That being said, I’d wager that most of us have done it. “This is a nice rod,” we say, as we’re essentially making an evaluation akin to judging a book by its cover. More accurately, it’s like judging a book by the typeface on the cover. Or, the sound the pages make as you flip through them with your thumb. Given, it is sort of like kicking tires on a new car or looking down the sights of a friend’s rifle: there are certain things that we just do when put into a situation. Certain things feel like they help us evaluate what we’re looking at, but these actions really just flit about the periphery of a real assessment. It is forgivable. But it isn’t logical.

I see this phenomenon on a pretty regular basis. There are five fly rods in my office. They are there for decorative purposes, but they’re the real deal. As people come in for various reasons, be they fly fishers or not, most will inevitably find their way to the rod rack. They’ll usually ask if they can touch them, and after my affirmative response they’ll proceed to pick one up. And wiggle it. “Yeah, that’s nice,” is the common sentiment expressed in one way or another. I smile. It is a smile that belies a quick transition from condescension to sheepishness. I know better, but I know I’ve done the same.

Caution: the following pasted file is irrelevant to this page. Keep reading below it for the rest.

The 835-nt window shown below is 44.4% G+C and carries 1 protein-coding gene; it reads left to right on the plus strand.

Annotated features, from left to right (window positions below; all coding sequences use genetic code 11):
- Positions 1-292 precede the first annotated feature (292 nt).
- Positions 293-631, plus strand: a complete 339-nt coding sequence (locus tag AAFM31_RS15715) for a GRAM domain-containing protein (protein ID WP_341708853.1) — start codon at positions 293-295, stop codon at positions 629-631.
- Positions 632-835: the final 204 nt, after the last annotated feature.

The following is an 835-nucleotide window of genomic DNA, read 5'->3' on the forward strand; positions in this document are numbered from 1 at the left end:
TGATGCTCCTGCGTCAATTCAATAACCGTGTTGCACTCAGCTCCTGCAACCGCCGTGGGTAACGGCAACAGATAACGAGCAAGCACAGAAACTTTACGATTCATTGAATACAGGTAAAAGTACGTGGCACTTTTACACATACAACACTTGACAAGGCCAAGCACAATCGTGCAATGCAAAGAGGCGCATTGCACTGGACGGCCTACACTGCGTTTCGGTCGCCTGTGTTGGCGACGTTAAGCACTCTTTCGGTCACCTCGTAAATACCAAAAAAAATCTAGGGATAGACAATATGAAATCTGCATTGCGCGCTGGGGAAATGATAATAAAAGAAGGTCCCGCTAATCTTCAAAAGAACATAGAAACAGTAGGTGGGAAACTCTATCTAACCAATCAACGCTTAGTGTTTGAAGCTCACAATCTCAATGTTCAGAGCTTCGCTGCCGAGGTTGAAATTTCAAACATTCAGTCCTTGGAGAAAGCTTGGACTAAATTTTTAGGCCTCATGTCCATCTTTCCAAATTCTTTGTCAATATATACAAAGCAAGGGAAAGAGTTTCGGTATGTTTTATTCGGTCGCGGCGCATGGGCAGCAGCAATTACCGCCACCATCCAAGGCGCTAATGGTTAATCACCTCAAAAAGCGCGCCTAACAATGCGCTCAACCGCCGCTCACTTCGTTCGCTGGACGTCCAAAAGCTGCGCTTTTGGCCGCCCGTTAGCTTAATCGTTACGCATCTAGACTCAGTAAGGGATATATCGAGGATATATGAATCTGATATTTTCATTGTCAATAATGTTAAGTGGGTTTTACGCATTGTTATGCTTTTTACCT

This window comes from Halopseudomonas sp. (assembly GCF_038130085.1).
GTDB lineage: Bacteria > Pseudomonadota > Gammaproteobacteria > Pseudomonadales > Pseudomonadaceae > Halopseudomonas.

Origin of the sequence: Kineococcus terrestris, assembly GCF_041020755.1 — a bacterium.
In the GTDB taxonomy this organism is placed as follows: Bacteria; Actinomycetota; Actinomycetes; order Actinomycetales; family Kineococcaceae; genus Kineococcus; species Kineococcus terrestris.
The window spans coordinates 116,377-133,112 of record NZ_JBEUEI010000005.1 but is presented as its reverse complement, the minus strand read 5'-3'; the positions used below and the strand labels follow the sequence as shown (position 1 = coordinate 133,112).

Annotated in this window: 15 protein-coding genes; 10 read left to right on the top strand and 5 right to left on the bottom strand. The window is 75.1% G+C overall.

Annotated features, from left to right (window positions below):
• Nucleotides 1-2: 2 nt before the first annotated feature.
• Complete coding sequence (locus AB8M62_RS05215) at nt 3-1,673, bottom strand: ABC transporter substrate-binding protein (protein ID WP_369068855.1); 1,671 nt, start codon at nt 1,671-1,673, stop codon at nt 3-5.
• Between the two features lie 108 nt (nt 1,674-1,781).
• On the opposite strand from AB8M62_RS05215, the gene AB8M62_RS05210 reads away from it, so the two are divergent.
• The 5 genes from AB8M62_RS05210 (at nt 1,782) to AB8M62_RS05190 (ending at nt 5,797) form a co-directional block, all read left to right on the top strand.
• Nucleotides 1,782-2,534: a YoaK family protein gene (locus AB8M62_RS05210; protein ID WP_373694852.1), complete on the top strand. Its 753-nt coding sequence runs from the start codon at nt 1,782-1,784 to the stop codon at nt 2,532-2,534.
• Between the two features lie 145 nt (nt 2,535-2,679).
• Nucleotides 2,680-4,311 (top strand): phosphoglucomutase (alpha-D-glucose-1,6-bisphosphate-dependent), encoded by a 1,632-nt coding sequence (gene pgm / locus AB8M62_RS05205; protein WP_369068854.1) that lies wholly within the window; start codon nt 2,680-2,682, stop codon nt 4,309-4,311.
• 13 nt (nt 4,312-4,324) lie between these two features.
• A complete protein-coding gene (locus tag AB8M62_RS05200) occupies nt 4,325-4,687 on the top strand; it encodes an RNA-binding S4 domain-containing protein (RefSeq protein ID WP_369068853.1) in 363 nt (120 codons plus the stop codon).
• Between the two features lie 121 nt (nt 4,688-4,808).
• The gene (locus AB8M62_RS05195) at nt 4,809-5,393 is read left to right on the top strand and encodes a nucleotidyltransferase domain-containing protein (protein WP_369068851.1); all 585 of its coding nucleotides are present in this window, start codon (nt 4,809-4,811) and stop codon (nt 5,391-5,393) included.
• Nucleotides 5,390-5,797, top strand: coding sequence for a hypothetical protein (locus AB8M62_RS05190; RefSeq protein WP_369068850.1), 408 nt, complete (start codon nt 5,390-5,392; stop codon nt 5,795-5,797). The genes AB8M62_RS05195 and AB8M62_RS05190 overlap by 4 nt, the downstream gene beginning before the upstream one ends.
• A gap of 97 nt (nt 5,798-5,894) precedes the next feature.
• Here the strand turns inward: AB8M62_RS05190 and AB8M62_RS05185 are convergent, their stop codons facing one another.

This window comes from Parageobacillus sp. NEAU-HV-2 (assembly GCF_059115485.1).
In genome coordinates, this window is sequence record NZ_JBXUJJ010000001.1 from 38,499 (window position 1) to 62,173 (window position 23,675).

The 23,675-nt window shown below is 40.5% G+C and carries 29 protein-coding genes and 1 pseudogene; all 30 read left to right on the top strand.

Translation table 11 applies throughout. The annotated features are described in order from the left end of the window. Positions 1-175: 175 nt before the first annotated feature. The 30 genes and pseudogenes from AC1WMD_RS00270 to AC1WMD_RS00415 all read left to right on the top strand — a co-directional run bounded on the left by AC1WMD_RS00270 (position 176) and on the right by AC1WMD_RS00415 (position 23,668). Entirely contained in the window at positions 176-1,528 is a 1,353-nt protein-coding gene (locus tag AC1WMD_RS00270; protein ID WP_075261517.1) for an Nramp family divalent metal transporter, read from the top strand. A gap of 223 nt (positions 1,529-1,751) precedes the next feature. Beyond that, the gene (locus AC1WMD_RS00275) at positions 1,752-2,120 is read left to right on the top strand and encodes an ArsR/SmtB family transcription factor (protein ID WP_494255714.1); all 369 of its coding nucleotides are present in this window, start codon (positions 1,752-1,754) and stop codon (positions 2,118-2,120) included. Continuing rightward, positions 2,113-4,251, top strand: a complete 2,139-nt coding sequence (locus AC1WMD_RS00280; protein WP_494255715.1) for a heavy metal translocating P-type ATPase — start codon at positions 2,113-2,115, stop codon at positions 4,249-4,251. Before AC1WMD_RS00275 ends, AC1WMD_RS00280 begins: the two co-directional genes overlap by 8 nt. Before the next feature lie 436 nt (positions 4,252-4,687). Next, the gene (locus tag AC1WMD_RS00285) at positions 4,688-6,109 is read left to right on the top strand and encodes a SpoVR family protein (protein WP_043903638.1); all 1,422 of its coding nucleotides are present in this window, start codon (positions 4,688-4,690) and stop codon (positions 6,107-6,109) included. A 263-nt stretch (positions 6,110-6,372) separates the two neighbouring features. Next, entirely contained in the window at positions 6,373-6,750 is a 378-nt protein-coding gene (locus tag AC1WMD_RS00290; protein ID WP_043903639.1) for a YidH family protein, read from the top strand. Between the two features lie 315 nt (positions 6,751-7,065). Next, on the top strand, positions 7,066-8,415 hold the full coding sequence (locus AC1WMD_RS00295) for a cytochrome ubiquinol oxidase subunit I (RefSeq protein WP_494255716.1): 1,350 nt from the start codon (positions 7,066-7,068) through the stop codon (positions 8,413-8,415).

For example: I recently told someone that the new Orvis Helios 3 is “a nice rod.” What was I basing my authoritative opinion on? Some online reviews and… me, standing in a store, wiggling a Helios 3. That is the kind of hard-hitting perspective on gear that everyone wants? Right? Read more

Last Cast of the Week, 11/3/2017

Most Fridays on Casting Across are  devoted to other people’s contributions in the fly fishing community. Articles, pictures, social media accounts, videos, podcasts, products, and more will be featured on The Last Cast of the Week.